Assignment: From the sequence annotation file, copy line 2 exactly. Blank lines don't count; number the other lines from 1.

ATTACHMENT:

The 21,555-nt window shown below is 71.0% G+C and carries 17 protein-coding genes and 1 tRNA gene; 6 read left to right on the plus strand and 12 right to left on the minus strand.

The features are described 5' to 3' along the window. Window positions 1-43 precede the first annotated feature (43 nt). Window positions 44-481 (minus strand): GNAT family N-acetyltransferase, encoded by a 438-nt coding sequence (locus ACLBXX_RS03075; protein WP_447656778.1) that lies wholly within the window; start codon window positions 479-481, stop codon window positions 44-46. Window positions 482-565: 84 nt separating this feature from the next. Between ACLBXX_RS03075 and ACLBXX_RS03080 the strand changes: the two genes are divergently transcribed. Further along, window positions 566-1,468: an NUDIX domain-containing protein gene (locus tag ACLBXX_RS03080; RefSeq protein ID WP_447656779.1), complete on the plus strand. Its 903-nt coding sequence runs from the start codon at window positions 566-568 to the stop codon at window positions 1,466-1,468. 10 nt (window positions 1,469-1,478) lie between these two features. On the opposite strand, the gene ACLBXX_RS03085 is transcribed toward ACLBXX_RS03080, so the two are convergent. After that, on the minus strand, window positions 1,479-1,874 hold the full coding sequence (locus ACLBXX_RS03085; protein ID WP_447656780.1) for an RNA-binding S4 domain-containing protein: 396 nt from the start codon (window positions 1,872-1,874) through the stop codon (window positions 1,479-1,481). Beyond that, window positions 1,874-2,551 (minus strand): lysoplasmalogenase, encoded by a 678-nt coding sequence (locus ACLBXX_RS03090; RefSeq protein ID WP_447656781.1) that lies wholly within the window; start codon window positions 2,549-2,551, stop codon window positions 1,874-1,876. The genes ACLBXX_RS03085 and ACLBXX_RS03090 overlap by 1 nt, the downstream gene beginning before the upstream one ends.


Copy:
The features are described 5' to 3' along the window. Window positions 1-43 precede the first annotated feature (43 nt). Window positions 44-481 (minus strand): GNAT family N-acetyltransferase, encoded by a 438-nt coding sequence (locus ACLBXX_RS03075; protein WP_447656778.1) that lies wholly within the window; start codon window positions 479-481, stop codon window positions 44-46. Window positions 482-565: 84 nt separating this feature from the next. Between ACLBXX_RS03075 and ACLBXX_RS03080 the strand changes: the two genes are divergently transcribed. Further along, window positions 566-1,468: an NUDIX domain-containing protein gene (locus tag ACLBXX_RS03080; RefSeq protein ID WP_447656779.1), complete on the plus strand. Its 903-nt coding sequence runs from the start codon at window positions 566-568 to the stop codon at window positions 1,466-1,468. 10 nt (window positions 1,469-1,478) lie between these two features. On the opposite strand, the gene ACLBXX_RS03085 is transcribed toward ACLBXX_RS03080, so the two are convergent. After that, on the minus strand, window positions 1,479-1,874 hold the full coding sequence (locus ACLBXX_RS03085; protein ID WP_447656780.1) for an RNA-binding S4 domain-containing protein: 396 nt from the start codon (window positions 1,872-1,874) through the stop codon (window positions 1,479-1,481). Beyond that, window positions 1,874-2,551 (minus strand): lysoplasmalogenase, encoded by a 678-nt coding sequence (locus ACLBXX_RS03090; RefSeq protein ID WP_447656781.1) that lies wholly within the window; start codon window positions 2,549-2,551, stop codon window positions 1,874-1,876. The genes ACLBXX_RS03085 and ACLBXX_RS03090 overlap by 1 nt, the downstream gene beginning before the upstream one ends.